After years of rumours about a Beetlejuice sequel hitting the big screen, the bio-exorcist has instead made his Broadway debut this April. At first glance, the horror genre and musical theatre may not seem the most obvious combination, but there’s actually a sizeable history of highs and lows. Let’s take a look.
There are two ways to play a horror musical – either completely straight, stressing the horror, or by hybridising it with comedy (if you excuse a bevy of vampire shows that are essentially jukebox rock musicals). Beetlejuice is one of the latter types, as the film is also incredibly good fun (and one of Michael Keaton’s best performances). Comedy also underpins Little Shop of Horrors – something necessary since it was an adaptation of a 1960 Roger Corman film (Corman was known as a master of low-budget ‘pop cinema’). Similar examples include The Addams Family, Re-Animator and The Evil Dead, all films that are half-comedy anyway, and the iconic The Rocky Horror Picture Show.
Playing the horror seriously can result in emotionally powerful shows that still have the power to horrify
The choice to make horror musicals into comedies makes sense from an economic perspective – people are far more likely to go and watch a show that will make them laugh, and horror is a genre that is consistently strong in popular culture. Thus, that is what the shows tend to do. This approach has also proven interesting in adapting horrors that certainly were not intended to be funny, and a major example is 2005’s Silence!. This adapted version of The Silence of the Lambs began as an internet musical, and features some amusingly bizarre numbers for Hannibal Lecter and Buffalo Bill (I’d recommend Googling the lyrics, as they’re a thing to behold).
However, despite the predominance of horror comedies, that’s not to say that straight horror musicals can’t be successful. You need only look at the stage notoriety of The Phantom of the Opera or Sweeney Todd: The Demon Barber of Fleet Street to see how playing the horror seriously can result in emotionally powerful shows that still have the power to horrify. A more recent example is 2013’s American Psycho, which combines some psychological analysis with the book and film’s critique of capitalist and consumerist society, and received positive reviews.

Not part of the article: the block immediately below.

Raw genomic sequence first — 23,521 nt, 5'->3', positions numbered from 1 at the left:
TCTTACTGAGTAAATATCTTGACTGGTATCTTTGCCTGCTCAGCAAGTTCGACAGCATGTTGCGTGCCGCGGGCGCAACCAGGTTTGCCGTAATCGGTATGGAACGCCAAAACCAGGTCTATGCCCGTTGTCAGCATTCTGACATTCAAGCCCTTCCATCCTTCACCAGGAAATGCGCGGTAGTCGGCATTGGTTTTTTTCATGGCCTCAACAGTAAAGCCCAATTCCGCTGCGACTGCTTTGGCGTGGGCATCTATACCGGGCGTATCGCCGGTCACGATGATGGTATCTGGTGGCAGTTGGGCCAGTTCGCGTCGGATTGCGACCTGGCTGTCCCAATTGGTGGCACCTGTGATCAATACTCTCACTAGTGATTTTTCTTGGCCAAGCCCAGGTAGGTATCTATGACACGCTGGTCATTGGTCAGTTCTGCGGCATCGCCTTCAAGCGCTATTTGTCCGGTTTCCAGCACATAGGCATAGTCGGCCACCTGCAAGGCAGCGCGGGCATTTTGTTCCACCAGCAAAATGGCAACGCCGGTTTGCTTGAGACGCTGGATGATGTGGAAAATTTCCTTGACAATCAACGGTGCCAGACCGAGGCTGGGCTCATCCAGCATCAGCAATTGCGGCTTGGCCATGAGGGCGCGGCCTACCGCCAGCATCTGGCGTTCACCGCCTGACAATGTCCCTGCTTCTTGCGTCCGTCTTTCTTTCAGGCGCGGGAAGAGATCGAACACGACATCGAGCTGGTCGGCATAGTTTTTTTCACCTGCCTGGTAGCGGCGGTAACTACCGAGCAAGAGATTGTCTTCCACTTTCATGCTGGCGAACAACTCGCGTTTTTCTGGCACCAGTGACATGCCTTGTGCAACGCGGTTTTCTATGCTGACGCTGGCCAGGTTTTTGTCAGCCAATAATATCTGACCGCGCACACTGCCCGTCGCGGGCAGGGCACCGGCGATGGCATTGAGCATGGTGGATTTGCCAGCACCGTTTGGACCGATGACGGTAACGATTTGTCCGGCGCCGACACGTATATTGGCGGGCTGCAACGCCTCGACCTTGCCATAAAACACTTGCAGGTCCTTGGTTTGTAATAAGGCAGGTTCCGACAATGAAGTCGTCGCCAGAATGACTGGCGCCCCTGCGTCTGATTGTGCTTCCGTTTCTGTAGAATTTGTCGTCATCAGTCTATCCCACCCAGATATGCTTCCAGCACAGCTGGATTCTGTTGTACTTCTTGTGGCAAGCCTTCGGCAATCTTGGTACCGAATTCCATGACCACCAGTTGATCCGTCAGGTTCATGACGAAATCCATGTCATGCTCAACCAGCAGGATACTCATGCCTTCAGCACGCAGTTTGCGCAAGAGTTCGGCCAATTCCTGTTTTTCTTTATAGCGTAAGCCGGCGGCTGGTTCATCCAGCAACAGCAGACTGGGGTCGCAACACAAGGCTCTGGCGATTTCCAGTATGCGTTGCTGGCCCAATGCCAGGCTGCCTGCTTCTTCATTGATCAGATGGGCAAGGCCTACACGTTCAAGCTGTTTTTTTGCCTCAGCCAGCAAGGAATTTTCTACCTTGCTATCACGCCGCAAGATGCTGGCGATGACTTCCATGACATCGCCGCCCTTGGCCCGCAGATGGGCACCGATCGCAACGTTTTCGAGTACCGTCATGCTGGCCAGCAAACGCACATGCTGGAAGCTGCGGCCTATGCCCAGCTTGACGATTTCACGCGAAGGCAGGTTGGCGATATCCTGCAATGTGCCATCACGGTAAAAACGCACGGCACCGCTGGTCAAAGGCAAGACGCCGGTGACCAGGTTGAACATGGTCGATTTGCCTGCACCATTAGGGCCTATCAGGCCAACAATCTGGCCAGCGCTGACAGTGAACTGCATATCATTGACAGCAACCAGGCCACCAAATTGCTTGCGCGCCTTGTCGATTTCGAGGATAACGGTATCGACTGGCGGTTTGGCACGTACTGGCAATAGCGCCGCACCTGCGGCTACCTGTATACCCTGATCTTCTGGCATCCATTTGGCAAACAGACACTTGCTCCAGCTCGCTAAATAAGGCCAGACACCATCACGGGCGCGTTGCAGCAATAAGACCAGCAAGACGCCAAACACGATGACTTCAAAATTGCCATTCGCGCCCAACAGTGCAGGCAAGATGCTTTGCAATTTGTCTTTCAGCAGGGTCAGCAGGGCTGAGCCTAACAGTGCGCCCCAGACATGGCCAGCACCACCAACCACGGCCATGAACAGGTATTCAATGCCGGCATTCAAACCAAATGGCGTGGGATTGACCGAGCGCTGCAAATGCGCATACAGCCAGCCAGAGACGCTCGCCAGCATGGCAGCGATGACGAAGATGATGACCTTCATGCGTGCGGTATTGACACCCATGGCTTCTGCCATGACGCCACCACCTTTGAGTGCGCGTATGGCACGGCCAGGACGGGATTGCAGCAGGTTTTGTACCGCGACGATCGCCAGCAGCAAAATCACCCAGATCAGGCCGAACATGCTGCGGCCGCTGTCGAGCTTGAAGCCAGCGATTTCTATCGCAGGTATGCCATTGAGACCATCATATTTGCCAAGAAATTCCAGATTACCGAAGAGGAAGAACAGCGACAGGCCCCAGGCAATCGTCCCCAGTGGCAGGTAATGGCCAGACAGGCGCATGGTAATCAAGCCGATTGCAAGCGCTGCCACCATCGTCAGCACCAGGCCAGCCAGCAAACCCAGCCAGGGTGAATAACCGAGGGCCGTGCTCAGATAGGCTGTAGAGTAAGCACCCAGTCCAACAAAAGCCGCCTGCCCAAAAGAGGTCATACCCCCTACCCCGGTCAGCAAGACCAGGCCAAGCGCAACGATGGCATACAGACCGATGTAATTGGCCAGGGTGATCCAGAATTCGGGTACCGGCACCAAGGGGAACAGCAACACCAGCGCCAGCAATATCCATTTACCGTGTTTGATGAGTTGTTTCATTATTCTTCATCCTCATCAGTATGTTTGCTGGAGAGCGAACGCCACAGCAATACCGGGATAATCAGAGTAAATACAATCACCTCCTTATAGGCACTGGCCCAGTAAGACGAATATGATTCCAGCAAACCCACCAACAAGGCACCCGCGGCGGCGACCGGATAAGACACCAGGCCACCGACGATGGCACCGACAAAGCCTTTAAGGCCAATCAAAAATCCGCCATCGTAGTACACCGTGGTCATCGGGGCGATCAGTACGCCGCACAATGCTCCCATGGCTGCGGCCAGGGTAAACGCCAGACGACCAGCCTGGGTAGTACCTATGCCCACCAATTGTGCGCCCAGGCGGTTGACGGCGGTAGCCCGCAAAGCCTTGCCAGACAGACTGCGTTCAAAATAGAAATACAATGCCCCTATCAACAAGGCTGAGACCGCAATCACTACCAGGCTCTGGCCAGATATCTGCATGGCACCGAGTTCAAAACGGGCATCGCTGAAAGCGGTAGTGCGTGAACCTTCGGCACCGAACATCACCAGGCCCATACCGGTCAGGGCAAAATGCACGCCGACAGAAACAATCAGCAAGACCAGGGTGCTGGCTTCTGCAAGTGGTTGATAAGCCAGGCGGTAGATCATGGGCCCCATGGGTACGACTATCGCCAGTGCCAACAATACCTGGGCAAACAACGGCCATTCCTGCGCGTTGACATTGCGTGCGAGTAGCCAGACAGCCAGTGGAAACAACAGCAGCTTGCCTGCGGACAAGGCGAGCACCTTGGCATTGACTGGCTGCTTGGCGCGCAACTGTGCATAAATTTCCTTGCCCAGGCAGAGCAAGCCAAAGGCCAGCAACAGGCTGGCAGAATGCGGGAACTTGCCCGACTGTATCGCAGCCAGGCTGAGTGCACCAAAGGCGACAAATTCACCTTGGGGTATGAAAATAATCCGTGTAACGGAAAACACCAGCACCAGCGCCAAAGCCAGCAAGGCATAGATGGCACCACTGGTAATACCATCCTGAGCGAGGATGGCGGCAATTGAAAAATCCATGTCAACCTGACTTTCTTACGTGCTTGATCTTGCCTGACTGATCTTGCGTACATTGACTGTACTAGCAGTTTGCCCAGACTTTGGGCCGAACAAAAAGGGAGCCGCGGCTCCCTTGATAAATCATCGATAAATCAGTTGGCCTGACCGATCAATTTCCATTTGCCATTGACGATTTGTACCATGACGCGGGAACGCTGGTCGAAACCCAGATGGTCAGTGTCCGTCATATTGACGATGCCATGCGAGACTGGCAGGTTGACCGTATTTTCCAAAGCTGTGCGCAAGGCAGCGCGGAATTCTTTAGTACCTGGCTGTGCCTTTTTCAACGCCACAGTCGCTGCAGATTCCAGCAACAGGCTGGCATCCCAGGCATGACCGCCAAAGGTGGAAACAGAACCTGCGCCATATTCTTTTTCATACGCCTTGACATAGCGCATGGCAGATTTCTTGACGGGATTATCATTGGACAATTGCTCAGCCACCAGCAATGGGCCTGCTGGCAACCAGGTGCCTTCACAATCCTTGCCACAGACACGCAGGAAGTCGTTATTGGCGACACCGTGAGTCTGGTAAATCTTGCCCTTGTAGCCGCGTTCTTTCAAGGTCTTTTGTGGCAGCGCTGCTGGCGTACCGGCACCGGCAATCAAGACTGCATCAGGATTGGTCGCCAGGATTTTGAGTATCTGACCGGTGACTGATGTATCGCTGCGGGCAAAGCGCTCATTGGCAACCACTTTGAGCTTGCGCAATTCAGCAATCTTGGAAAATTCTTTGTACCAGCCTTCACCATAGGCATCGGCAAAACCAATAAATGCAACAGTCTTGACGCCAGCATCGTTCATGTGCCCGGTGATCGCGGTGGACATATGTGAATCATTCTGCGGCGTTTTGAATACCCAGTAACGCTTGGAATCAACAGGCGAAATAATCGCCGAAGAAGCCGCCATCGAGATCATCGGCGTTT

It lost more than $8 million, making it one of the most expensive Broadway flops ever
This is not to say that all horror musicals pan out well. Look at the horror works of Frank Wildhorn (or, indeed, any of his works – Wildhorn’s theatre has been described by critics as “contemptible, shoddy and appalling”). The critic-proof composer wrote strictly dramatic versions of Jekyll & Hyde (1990) and Dracula (2001) and, although they attracted an audience, both were eventually doomed to close. Dracula ran for only 154 performances, and Jekyll & Hyde lost more than $1.5 million upon closure.
However, neither of these shows compare to one of theatre’s most notorious flops. After the success of Stephen King’s book and Brian de Palma’s film, the race was on to bring Carrie to the stage. The writing process began in 1984, and the show reached the stage four years later – even then, it was plagued by problems. Figuring out how to recreate the famous pig’s blood scene was incredibly difficult, and the actress playing Carrie’s mother resigned on opening night after nearly being decapitated by one of the set pieces. The show was eventually transferred to Broadway, where scathing reviews led to it being pulled after just five performances. It lost more than $8 million, making it one of the most expensive Broadway flops ever.
Whatever magic brings horror to the boardwalk, it can’t be captured on the big screen
I’d like to throw in a little caveat, too – although horror can make a strong transition to theatre, the musical flops when brought into the horror film. The cult Repo! The Genetic Opera and the underwhelming Stage Fright suggest that whatever magic brings horror to the boardwalk, it can’t be captured on the big screen.
Beetlejuice has received strong reviews and eight Tony nominations, so perhaps its success could lead to more horror musical shows. And, based on horror’s strange history with musical theatre, that could be incredibly exciting or a horrifying prospect.